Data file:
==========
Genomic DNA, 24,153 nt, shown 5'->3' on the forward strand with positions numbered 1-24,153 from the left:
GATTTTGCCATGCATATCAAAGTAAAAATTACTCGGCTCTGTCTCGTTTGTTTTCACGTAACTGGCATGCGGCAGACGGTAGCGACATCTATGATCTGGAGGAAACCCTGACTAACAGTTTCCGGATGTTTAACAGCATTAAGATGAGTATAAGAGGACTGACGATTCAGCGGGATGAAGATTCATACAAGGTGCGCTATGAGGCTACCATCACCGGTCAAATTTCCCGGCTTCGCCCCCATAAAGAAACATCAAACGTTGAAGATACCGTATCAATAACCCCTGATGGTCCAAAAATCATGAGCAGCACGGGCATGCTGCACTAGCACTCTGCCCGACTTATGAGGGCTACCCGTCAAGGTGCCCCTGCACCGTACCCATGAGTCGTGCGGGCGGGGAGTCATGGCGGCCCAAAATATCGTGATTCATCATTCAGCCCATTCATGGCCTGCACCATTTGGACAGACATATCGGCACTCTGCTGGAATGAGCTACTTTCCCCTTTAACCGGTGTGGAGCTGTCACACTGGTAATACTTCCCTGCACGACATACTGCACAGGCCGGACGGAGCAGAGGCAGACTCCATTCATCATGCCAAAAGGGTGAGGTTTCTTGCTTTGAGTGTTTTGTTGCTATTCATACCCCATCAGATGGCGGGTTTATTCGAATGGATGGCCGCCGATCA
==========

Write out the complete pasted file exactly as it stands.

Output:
Genomic DNA, 24,153 nt, shown 5'->3' on the forward strand with positions numbered 1-24,153 from the left:
GATTTTGCCATGCATATCAAAGTAAAAATTACTCGGCTCTGTCTCGTTTGTTTTCACGTAACTGGCATGCGGCAGACGGTAGCGACATCTATGATCTGGAGGAAACCCTGACTAACAGTTTCCGGATGTTTAACAGCATTAAGATGAGTATAAGAGGACTGACGATTCAGCGGGATGAAGATTCATACAAGGTGCGCTATGAGGCTACCATCACCGGTCAAATTTCCCGGCTTCGCCCCCATAAAGAAACATCAAACGTTGAAGATACCGTATCAATAACCCCTGATGGTCCAAAAATCATGAGCAGCACGGGCATGCTGCACTAGCACTCTGCCCGACTTATGAGGGCTACCCGTCAAGGTGCCCCTGCACCGTACCCATGAGTCGTGCGGGCGGGGAGTCATGGCGGCCCAAAATATCGTGATTCATCATTCAGCCCATTCATGGCCTGCACCATTTGGACAGACATATCGGCACTCTGCTGGAATGAGCTACTTTCCCCTTTAACCGGTGTGGAGCTGTCACACTGGTAATACTTCCCTGCACGACATACTGCACAGGCCGGACGGAGCAGAGGCAGACTCCATTCATCATGCCAAAAGGGTGAGGTTTCTTGCTTTGAGTGTTTTGTTGCTATTCATACCCCATCAGATGGCGGGTTTATTCGAATGGATGGCCGCCGATCA